Chiang Mai

Chiang Mai Travel Guide

Introduction to Chiang Mai

For those that are turned off by the chaos that typifies Bangkok, Chiang Mai is a gigantic breath of fresh air. Surrounded by mountains, and covered with many tropical flowers that give Thailand’s second city the nickname “Rose of the North”, the pace of life in this gem is markedly slower paced and relaxed than its gargantuan cousin down south.

Many stressed out Thais from Bangkok have made their way north to start new careers, and this small cities’ absurdly low cost of living has attracted foreign nationals from around the world to live here on a long term basis.  Pensioners, slow travelers, bloggers and entrepreneurs have made this place their second home for this very reason, making this city a very hard place to leave.

A wise man on my travels once said, “This city is so cheap, you could go broke here!”  While there are many other places you should visit on your trip before you go broke, you sure won’t be taking a hit to the wallet during your stay in Chiang Mai.

Cultural Experiences in Chiang Mai

Chiang Mai is a city filled with a wide assortment of significant temples important to Thai Buddhism.  Chief among them is the one that towers over the city proper Wat Phratat Doi Suthep.  To get here, take a songthaew down Huay Kaew Road to the Chiang Mai zoo and then get another songthaew up the mountain road, which switchbacks its way up Doi Suthep on its way to the temple, as well as some hill tribe villages that lie beyond it (do try to visit after your time at Wat Phratat Doi Suthep if time allows).  At the temple, there are many ornate statues and interesting reliefs to take in, but walking past the bells on the outside of the temple, be sure to make your way to an exceptional viewpoint that has commanding views of Chiang Mai and its urban sprawl below.

As far as other temples in the city, Wat Chiang Man is one that you should definitely check out. This temple was built when Chiang Mai was founded as a settlement more than 700 years ago, and it contains Buddha images that are reputedly 1,800 and 2,500 years old.  Another image to seek out here is a small crystal Buddha that is said to hold the power to summon rain, so keep an eye out for it while you are on the grounds of Wat Chiang Man.

Museum lovers will want to go to the centre of the old city along Rativiti Road and pay the Chiang Mai City Arts and Cultural Centre.  This museum, with its 100 baht entry fee, boasts guides, videos, scale models, and artifacts dating from pre-history to the present day, making for an afternoon well spent learning in air-conditioned comfort.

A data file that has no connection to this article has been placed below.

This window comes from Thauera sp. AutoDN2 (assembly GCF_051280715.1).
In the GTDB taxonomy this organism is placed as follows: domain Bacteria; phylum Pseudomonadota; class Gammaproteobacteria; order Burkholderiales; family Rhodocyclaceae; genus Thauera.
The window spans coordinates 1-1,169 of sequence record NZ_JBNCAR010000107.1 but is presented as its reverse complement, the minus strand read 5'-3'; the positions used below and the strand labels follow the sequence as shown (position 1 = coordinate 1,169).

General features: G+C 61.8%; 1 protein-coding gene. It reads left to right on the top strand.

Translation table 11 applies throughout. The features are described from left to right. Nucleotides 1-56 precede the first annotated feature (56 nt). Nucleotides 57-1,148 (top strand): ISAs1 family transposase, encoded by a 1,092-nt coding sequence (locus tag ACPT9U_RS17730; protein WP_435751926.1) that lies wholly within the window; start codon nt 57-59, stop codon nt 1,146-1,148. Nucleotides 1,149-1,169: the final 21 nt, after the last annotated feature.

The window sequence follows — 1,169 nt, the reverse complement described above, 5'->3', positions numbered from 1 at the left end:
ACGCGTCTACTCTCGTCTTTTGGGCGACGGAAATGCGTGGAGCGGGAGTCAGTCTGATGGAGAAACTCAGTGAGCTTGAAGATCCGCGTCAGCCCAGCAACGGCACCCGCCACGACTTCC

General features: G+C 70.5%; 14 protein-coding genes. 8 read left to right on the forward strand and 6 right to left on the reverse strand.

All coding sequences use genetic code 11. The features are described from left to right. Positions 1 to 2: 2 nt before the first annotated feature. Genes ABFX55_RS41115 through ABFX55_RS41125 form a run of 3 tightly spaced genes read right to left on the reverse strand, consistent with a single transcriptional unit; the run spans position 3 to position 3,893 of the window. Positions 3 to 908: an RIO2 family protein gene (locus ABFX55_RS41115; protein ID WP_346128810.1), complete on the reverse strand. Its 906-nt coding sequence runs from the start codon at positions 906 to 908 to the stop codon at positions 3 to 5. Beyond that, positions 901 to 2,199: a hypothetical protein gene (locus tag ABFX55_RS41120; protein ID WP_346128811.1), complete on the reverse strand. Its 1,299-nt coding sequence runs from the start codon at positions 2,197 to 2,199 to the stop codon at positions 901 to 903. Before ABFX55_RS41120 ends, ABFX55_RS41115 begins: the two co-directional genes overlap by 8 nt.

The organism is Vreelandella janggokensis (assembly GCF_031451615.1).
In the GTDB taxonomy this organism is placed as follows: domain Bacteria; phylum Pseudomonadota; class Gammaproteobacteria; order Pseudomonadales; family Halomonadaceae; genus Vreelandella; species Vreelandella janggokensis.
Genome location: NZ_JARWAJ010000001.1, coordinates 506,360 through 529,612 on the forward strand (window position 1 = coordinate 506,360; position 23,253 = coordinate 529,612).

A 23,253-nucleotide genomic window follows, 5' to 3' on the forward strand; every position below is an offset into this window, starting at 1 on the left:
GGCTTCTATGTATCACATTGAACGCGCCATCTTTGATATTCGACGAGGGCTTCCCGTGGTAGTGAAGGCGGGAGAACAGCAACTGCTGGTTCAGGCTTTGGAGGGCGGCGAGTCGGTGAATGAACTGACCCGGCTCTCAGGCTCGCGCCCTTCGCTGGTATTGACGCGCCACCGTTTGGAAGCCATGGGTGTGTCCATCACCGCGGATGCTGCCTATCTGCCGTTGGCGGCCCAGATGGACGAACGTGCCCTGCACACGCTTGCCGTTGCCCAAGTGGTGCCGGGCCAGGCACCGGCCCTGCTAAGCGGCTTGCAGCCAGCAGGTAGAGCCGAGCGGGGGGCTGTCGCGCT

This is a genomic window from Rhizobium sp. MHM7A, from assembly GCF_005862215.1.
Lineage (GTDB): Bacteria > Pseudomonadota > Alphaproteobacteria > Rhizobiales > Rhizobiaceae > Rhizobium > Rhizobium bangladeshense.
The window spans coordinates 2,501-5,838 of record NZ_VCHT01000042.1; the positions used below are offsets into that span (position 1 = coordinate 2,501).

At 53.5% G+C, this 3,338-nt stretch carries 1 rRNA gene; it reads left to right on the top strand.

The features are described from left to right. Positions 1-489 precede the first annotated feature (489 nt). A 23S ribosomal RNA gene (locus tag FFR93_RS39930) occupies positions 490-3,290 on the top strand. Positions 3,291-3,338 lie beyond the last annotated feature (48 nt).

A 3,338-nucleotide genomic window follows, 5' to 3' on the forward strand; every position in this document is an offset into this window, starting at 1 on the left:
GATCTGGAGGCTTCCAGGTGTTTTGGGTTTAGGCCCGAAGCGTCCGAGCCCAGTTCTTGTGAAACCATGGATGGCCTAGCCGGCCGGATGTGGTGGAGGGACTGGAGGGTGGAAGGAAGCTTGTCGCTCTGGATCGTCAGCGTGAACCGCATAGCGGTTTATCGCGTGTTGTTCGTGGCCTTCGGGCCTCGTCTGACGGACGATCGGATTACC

If you want to experience a festival near and dear to Thais, be sure to plan your trip to Chiang Mai in November.  At this time, a festival of lights known as Yi Peng takes place.  This festival involves the lighting of paper lanterns that are designed to float away under the thermal energy generated by the lit wick of the lantern.  This symbolizes the release of regrets from the past year, and as such, it is heavily attended by locals and tourists alike.  This is a spiritual event that is sure to move you!

Finally, don’t forget to check the Sunday Night Walking Street market, located along a road that cuts through the centre of the old city, starting at the East Gate.  A massive collection of crafts made by Thai artisans, and boasting several open air food courts where you can stuff yourselves silly on the best of Thai food, it is an experience you need to have before leaving this storied city.

Activities and Courses in Chiang Mai

Chiang Mai is located in the mountainous north, which puts it within reach of a wide variety of outdoor activities.  Other courses and activities have grown measurably in town as well, leading to Chiang Mai’s rising reputation as a place to learn and/or get outdoors.

Firstly, you’ll want to check out the many mountain and jungle treks that are available from the doorstep of your guesthouse.  Trekking companies will pick up in the city, usually from where you are staying, and they will take you out on treks that range from day-long affairs to multi-day tramps through the wilds of Northern Thailand.

At the end of the rainy season, the rivers and streams just outside Chiang Mai are swollen and moving fast, making this the prime time to get out on a white-water rafting trip.  The mountains within view of the city are the foothills of the Himalayan mountain chain, so the rivers outside of Chiang Mai are fully capable of delivering Class III thrills and spills for you and your friends.

For those looking for something just a little bit slower and closer to town, Chiang Mai hosts many cooking schools, looking to educate you in the ways of Thai cuisine.  Taking classes here also has the added benefit of allowing you to learn specific Northern Thai dishes, such as the irresistible coconut curry Khao Soi.  Learning how to make this treat may make it worth your while all by itself!

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